Taxi driver jailed eight years for sex attack.
A taxi driver’s sex attack on an intoxicated and sleeping woman showed “a degree of planning, sophistication and thought”, a court has been told.
Mohammed Ahmed Khalil Daradkeh, 35, was jailed on Wednesday for eight years for the attack in Christchurch.
The 19-year-old passenger passed out in the cab, apparently because of the combination of alcohol and medication she was taking. She was put into the taxi to be delivered safely home by security staff at the Monday Room bar in central Christchurch.
Instead, Daradkeh drove her to remote area near the city’s Northern Motorway, where he partly undressed the sleeping woman and indecently assaulted and sexually violated her.
Defence counsel Rupert Glover asked the Christchurch District Court to consider the attack to be “opportunistic”, rather than premeditated.
Judge Stephen O’Driscoll disagreed: “It was clearly opportunistic against this particular victim but I think there are a number of matters that indicate to me that this wasn’t what might be described as a spontaneous sexual attack,” he said.
The judge pointed to Daradkeh’s security video camera in the car being illegally wired up so that it could be switched off, his admission that he found he had “feelings” for the passenger, his failure to contact his base or other drivers when she fell asleep, taking the taxi signs off the vehicle and driving the victim to a remote area.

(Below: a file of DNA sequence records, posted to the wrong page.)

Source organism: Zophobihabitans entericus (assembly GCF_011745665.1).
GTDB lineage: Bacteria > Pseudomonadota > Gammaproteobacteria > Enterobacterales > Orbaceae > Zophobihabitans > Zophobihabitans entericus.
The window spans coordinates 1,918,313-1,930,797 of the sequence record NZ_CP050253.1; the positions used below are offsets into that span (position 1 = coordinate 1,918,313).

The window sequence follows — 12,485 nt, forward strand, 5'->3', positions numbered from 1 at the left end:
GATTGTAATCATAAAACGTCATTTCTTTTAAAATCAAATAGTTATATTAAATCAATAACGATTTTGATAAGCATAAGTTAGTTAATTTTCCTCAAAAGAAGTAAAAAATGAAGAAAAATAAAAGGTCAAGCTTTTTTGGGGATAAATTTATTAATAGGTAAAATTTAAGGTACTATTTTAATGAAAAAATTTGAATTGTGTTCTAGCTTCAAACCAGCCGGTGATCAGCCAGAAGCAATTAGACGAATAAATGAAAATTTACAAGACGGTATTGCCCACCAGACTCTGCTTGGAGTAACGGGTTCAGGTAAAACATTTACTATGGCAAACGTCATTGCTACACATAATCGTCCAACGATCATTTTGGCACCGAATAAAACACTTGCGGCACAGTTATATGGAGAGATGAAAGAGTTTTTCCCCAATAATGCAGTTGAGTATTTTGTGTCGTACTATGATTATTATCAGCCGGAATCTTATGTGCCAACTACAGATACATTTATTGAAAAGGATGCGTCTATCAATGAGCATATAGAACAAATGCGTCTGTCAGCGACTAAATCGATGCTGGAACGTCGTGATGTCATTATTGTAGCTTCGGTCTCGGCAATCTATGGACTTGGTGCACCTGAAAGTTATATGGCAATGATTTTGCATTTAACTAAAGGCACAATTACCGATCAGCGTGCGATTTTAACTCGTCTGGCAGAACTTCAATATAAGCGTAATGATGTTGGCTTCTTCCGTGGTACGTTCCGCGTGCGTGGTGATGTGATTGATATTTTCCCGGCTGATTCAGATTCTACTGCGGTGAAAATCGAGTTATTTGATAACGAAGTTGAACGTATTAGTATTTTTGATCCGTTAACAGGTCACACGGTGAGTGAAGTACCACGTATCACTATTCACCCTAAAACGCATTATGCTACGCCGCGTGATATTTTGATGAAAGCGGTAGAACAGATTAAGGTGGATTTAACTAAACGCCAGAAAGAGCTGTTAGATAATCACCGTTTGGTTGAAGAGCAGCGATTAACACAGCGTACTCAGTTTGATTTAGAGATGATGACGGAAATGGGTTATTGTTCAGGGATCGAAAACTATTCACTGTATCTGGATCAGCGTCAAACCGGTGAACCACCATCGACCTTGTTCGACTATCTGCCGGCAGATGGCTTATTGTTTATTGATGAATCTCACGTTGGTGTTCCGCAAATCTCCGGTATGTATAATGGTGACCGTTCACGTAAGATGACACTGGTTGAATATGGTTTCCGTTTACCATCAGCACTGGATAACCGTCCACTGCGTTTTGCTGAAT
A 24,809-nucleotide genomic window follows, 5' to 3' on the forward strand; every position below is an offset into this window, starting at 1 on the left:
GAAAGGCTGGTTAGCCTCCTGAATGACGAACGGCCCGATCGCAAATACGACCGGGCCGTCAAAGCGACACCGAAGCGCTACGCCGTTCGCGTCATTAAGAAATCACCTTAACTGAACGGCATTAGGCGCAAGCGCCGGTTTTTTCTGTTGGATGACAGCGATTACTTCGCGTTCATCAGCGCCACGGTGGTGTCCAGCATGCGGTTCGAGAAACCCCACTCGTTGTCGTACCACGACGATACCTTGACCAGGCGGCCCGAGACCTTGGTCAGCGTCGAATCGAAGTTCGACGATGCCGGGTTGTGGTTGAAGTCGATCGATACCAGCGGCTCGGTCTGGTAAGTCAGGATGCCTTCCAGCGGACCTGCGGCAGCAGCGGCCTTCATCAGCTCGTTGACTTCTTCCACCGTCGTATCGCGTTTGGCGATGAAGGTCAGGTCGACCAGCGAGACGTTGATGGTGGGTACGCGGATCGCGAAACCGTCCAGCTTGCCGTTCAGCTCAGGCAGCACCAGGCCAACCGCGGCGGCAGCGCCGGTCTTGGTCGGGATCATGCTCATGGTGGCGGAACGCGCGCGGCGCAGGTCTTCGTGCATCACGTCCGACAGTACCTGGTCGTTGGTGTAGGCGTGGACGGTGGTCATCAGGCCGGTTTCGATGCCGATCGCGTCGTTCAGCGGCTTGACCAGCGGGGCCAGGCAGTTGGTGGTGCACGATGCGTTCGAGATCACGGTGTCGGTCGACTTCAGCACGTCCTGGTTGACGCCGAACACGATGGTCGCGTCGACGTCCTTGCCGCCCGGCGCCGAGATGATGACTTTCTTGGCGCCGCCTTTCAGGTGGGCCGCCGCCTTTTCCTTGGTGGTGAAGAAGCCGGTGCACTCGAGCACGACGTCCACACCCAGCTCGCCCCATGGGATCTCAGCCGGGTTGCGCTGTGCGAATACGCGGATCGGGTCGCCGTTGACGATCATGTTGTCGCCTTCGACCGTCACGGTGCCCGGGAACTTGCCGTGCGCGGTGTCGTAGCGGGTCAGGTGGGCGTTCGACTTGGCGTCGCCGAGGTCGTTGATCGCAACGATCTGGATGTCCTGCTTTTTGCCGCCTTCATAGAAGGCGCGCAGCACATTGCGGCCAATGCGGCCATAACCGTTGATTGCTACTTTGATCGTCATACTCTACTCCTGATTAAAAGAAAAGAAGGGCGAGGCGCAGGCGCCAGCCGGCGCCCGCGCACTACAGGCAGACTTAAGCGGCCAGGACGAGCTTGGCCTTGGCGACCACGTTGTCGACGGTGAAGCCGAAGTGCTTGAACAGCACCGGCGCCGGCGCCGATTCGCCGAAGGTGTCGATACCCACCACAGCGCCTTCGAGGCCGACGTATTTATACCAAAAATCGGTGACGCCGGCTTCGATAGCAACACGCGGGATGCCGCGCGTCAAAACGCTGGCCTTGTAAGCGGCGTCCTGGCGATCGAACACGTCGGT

“That indicates to me a degree of planning, sophistication, and thought about what you were going to do to your vulnerable passenger,” said Judge O’Driscoll.
Daradkeh was found guilty of the sex charges at a jury trial in June. He was also convicted of abducting the passenger with intent to commit sexual violation.
Prosecutor Kathy Basire said the Crown believed that the jury’s guilty verdict on the abduction charged ruled out a defence suggestion that Daradkeh could have had an honest but mistaken belief that there was consent for the sexual activity.
Glover said Daradkeh would use his time in prison to study for a Doctorate in Agriculture. He was not at risk of deportation because he had become a New Zealand citizen after migrating from Jordan eight years ago.
The defence suggested that the sentence should be reduced because of the difficulties he would face as a Muslim man in a New Zealand prison.
Judge O’Driscoll pointed to Daradkeh’s lack of remorse and his blaming of the victim. He had claimed he had been wrongly convicted and that the woman had “breached his trust” by consenting and then changing her mind.
The judge said the victim had done absolutely nothing wrong, and told Daradkeh: “I suggest you need to have a good hard look at yourself and take responsibility for this offending.”
He reduced the sentence for the man’s depressive illness – triggered by the prosecution – and his lack of previous convictions.